But, although the Basque government chose not to do so (or failed to foresee it), Baena’s actions were not strictly inconsistent with the laws. There was no wasting excessive time, no shirt, no hoodie – de Burgos could let it happen for three to four seconds, add time to his watch, and get Baena ready to restart. He just had to show common sense, restraint and character.

Ditto when Mathieu Lahues Canales was fired. The conditions were really strange. Betis tied 0-0 at home to Cadiz in the 98th minute. As the away team prepared to throw the ball: Canales spoke to Lahos. The referee indicated his watch and, 16 seconds later, the exceptional 31-year-old Betis midfielder received two yellow cards and was walking off the field.

Radio Cadena Ser reported that Canales said, “You can add another minute or so to the hour!” He booked him for possession and allegedly added, “If you keep talking to me, I’ll kick you out!” Canales, the leader of Bettis, and therefore, with every right to make some non-offensive remarks in the dialogue to any authority, notably the adjudicator of Lahous, is said to have said, “If I am not allowed to speak, do not ask me about my personal matters any more.”

Its notorious for this. He thinks it helps him well in the referee if he can ask during the match Gerrard Pique How are his children, Malaga defender Wellington, whether he opens his new café-bar or tells us about it Kevin De Bruyne During the 2021 UEFA Champions League Final “Say hello to your family from me!” Mathieu had never met the Belgian’s parents, but he had read how important they were to the City midfielder and wanted to “connect” with him by saying so. It’s weird: very private, but he’s usually pretty good at his job. Just as in 2018, he is the only La Liga official chosen to referee the upcoming World Cup.

Anyway, you just need proof from your eyes (please go and look at the accident – you can Stream the reply to ESPN+ in the US) to conclude that Lahouz mocked, stood up to his dignity and used temper, not good judgment, for Canales’ red card. After the first reservation, Hauz actually waves for the Almeria entry throw, but does a kind of double throw, as if suddenly deciding that Canales’ response has upset his pride, he ignores the play and waves the second yellow with a marker. The pompous “Take this!” Thrive. It looks like a one by one.

Canales was suspended and missed Betis’ subsequent 1-2 defeat to Atlético Madrid, meaning his penalty pretty much outweighed anything he did or said. After the midweek game, Lahos’ report did not say Canales was abusive, sworn or even protested – simply stating that he had made “remarks”. Pathetic.

Meanwhile, the problem with Xavier Estrada Fernandez’s work (as VAR officiant at Valladolid 1-0 Real Sociedad, for which he will charge €2,100) was that he continued the trend for VAR to re-judge anything with potential consequences rather than the referee. The original standard for reviewing/correcting “clear and obvious” errors.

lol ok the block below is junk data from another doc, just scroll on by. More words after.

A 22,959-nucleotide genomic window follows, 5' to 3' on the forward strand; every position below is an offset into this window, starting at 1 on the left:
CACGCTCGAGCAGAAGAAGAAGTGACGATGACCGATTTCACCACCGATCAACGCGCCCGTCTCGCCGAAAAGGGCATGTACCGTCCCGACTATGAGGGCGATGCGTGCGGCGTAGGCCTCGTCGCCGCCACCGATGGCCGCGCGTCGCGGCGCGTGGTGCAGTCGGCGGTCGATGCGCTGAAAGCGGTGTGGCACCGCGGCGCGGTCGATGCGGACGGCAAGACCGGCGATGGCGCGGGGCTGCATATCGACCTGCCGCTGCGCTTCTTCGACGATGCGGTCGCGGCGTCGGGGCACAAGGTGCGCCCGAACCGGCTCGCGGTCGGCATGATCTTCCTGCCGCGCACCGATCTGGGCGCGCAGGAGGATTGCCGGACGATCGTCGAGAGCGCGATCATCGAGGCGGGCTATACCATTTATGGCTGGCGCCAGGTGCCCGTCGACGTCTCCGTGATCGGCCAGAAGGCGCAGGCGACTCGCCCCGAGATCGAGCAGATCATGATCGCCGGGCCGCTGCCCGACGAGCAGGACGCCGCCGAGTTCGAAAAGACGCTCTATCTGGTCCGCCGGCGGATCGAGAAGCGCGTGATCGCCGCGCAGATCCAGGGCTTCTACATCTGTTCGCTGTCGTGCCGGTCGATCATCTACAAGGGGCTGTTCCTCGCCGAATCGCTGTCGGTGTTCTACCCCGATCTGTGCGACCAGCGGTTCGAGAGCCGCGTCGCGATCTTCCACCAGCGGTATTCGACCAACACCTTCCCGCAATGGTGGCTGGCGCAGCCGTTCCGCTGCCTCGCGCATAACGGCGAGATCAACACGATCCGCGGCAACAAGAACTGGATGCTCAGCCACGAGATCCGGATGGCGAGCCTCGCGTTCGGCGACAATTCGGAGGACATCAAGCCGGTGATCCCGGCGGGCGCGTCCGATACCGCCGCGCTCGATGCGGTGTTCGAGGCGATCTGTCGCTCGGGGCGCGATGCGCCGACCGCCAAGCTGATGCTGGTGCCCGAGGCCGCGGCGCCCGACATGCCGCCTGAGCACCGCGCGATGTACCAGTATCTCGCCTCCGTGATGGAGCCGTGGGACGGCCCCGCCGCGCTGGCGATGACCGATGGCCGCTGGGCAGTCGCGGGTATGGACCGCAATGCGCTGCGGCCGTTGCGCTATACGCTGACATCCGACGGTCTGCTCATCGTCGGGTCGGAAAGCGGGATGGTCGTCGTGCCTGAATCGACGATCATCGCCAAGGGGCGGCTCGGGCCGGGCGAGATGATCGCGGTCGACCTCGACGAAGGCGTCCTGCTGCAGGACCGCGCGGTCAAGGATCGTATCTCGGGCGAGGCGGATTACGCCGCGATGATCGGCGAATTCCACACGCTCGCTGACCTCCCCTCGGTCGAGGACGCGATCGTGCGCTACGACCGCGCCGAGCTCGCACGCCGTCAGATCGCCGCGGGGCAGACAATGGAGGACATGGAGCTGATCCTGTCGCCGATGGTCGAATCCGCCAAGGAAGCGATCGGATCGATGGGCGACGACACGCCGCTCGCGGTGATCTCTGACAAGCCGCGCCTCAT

Fans and players were denied three goals. And while the video review correctly identified two earlier and possibly creeping errors, the latter only came close to the “clear and obvious” category. When will international arbitration officially announce that whenever a goal has been scored, VAR must now review anything that might embarrass them rather than looking at a split-second decision that the refereeing team missed but was a clear and obvious mistake? The standards for using VAR technology have changed and we deserve honesty and clarity about this.

As for what I consider assaults by Papu and Montiel on Vinicius and Valverde, as well as Garcia on Gavi, I’d challenge anyone (other than VAR officials at night) to watch it again and not conclude that there is a dangerous game. The FIFA Laws state that: “Dealing or challenging the safety of an opponent or using excessive or brutal force shall be punished as dangerous evil play.”

Referees are under pressure, highly skilled, very fit and… essential. But their main tasks are not to protect each other, show the player who is the boss or hide behind the current wall of silence after the game – without considering the importance of their work to the health of the industry, not considering the massive salaries they now have commanding. The fact that the well-being of the players, the quality of entertainment and the enjoyment of the fans they are employed to guarantee is not considered.

They are, for all intents and purposes, our employees. We deserve better standards of wisdom, common sense, and honesty about mistakes.